I am angry. I am heartbroken. I am so sad for North Carolina, which doesn’t know what it is losing. I am frustrated. I am feeling a little worthless in the eyes of my home state. See, NC Amendment one writes into the constitution the fact that my future marriage and the marriages of countless friends don’t really count for anything. They are shams. They are less than. Amendment one declares that marriage is between one man and one woman. It was a day of radical rejection for many people.

But there is this other story that happened that day. There’s a story of radical insecurity and radical love that happened as well. It goes like this. One of my brothers is getting married. Because I am who I am and I look like what I look like, I wrote to this brother asking if I should wear long sleeves to the wedding in spite of its being in July. I know that it is likely to be a more conservative wedding crowd, and they may not be used to someone who looks like I look. I don’t want to offend anyone, and to be honest, I’m always a little insecure about how I look on formal occasions. So I wrote to this brother and I asked what I should do and here is the answer I got: Come and be yourself. I wouldn’t want it any other way. If other people are uncomfortable, they’ll live. We live through enough shit in this world — at my wedding, you can be you, whatever that looks like on that day! My sibling knows that people will probably stare at me. He knows that he will have to field questions about who I am and why I look like I look. He doesn’t care. He wouldn’t have me any other way.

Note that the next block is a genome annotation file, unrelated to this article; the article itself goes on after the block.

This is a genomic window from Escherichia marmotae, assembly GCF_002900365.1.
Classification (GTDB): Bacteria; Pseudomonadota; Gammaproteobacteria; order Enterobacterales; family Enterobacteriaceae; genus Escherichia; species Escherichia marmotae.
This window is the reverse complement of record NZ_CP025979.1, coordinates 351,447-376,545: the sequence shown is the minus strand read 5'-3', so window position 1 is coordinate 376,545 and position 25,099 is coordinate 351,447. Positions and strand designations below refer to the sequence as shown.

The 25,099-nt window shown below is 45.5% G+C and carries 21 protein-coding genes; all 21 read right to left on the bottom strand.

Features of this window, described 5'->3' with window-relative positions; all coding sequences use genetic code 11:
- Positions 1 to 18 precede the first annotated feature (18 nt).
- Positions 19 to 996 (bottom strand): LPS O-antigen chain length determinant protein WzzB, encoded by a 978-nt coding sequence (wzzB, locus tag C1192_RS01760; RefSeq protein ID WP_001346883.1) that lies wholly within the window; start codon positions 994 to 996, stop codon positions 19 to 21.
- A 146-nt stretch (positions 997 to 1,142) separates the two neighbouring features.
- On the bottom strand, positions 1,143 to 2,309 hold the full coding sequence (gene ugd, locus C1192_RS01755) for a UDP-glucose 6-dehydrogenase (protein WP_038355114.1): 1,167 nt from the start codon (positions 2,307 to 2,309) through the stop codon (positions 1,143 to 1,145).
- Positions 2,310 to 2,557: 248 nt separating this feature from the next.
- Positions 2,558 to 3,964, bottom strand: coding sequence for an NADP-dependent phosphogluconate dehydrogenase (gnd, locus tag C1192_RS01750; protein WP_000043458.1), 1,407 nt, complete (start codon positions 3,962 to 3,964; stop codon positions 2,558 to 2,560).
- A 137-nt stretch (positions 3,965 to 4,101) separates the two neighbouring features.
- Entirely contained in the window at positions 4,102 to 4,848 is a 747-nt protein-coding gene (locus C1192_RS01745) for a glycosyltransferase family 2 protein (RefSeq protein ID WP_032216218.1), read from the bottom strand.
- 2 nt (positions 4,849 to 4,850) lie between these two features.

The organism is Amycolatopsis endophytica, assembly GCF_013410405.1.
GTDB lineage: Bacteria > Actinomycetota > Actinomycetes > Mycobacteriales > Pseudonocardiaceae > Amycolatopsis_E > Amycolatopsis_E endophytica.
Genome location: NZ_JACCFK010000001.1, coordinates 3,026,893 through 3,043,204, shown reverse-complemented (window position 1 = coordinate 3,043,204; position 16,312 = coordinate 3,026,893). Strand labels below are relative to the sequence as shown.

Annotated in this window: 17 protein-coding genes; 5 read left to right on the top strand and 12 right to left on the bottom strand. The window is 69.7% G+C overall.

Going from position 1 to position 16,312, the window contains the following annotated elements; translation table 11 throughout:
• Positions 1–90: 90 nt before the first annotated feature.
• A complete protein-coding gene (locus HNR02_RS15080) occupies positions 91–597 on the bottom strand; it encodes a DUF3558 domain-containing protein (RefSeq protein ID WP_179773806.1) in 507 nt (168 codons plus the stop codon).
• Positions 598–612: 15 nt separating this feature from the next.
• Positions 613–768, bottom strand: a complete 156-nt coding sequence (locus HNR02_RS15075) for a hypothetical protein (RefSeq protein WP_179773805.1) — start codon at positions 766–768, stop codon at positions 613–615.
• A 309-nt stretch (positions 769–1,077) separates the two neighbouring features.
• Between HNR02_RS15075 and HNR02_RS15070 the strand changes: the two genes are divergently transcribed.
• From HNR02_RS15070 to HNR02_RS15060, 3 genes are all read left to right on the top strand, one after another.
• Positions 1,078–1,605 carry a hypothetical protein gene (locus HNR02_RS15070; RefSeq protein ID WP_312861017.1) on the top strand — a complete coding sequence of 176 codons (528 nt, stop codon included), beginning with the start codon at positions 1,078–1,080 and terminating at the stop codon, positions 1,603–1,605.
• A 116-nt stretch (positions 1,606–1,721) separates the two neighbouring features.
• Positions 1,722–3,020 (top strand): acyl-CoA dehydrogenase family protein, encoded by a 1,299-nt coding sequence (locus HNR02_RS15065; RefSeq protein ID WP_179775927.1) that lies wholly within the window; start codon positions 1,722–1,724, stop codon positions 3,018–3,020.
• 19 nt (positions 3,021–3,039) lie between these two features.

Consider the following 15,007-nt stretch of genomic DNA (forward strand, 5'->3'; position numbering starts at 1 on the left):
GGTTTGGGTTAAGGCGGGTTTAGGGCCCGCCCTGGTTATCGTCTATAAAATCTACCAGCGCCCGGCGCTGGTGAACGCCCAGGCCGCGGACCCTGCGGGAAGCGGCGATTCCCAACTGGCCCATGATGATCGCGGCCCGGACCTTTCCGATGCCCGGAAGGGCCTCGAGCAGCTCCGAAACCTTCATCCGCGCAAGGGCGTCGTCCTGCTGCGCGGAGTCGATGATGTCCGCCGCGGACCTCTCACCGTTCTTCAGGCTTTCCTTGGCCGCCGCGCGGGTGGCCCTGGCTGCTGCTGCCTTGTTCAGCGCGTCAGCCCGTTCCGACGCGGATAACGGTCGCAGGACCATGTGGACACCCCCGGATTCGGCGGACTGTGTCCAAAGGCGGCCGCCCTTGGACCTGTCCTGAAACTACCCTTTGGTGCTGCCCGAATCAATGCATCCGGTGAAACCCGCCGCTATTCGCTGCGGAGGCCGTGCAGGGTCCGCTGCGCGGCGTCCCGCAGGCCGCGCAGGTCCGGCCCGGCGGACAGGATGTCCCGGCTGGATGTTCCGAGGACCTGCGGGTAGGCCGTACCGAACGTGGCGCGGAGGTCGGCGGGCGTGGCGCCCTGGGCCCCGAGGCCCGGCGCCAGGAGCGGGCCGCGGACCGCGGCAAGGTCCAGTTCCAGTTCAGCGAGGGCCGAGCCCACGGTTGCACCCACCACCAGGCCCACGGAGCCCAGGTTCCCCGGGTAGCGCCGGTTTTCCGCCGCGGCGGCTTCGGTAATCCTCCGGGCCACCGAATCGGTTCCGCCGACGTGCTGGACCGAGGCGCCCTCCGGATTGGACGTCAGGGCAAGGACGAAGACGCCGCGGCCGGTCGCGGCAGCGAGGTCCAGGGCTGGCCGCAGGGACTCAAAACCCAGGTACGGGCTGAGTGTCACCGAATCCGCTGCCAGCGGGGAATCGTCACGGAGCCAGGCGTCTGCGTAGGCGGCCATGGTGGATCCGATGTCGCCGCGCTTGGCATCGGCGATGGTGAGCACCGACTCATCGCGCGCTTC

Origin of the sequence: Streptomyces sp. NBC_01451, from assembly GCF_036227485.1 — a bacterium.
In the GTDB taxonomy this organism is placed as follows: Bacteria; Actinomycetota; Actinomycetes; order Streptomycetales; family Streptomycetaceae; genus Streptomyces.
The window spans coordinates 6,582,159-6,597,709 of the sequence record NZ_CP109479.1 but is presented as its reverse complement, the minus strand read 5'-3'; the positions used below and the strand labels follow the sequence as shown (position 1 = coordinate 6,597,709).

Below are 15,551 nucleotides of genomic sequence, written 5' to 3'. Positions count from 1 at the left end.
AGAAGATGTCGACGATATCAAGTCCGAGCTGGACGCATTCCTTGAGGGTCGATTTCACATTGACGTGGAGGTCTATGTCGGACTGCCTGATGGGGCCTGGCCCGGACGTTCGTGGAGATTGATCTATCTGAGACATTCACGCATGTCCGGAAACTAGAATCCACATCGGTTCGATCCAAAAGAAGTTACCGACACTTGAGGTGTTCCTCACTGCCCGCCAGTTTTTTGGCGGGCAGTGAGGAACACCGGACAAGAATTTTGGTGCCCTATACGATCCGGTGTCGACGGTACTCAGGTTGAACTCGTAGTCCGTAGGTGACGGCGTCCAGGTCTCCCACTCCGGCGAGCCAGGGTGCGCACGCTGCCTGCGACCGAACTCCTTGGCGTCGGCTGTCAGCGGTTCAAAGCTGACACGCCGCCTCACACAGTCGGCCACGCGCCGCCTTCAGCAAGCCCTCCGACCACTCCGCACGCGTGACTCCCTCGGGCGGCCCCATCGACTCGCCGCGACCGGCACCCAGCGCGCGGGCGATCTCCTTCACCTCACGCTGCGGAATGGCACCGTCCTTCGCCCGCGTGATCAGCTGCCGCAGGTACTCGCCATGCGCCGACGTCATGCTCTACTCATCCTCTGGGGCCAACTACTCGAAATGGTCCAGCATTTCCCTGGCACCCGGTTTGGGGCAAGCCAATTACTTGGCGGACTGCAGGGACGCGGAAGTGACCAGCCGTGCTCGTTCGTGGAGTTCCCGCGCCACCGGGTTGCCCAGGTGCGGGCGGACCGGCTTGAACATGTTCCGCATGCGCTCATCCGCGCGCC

I almost cried. In the midst of Amendment One being passed, in the midst of rejection and hatred in my home state, my brother reached out to me with this radical love that still amazes me. People quote the bible in their arguments for the passing of Amendment One. They cite the laws of G…d and the biblical mandate.

I have no idea what they are talking about. I felt G..d that day. I felt the love that I believe G…d has for all of us. It wasn’t in the protection of marriage. It wasn’t in the hatred and rejection that was written into the constitution that day. It was in the kindness of a sibling who wouldn’t have me any other way than the way G…d made me. It was in the radical love that my brother holds for me, and his knowledge that I am a creature of G…d no different than he is. It breaks my heart that I found it in Virginia and not in my own home.


I read all of these articles about religion and modesty laws, and usually I scoff. They are always filled with explanations of why women should cover up, about how the very sight of our hair will cause some man to lose all control and ravish us. I’m a pencil skirt, tank top wearing girl and I generally have found modesty laws to be silly and irrelevant to my life.

Increasingly, however, I am beginning to wonder. I have noticed a disturbing trend towards the idea that bodies are public domain, towards the idea that we have a right to understand, poke, prod, and examine the bodies of others without regard to their wishes. My pregnant friends complain of people – complete strangers – coming up and touching their bellies without having even said a word to them. My friend with a prosthetic arm constantly bemoans the people who want to touch it, see what it feels like. Daily I have people who try to touch my tattoos, who attempt to move my clothes out of the way to see what the rest of them look like.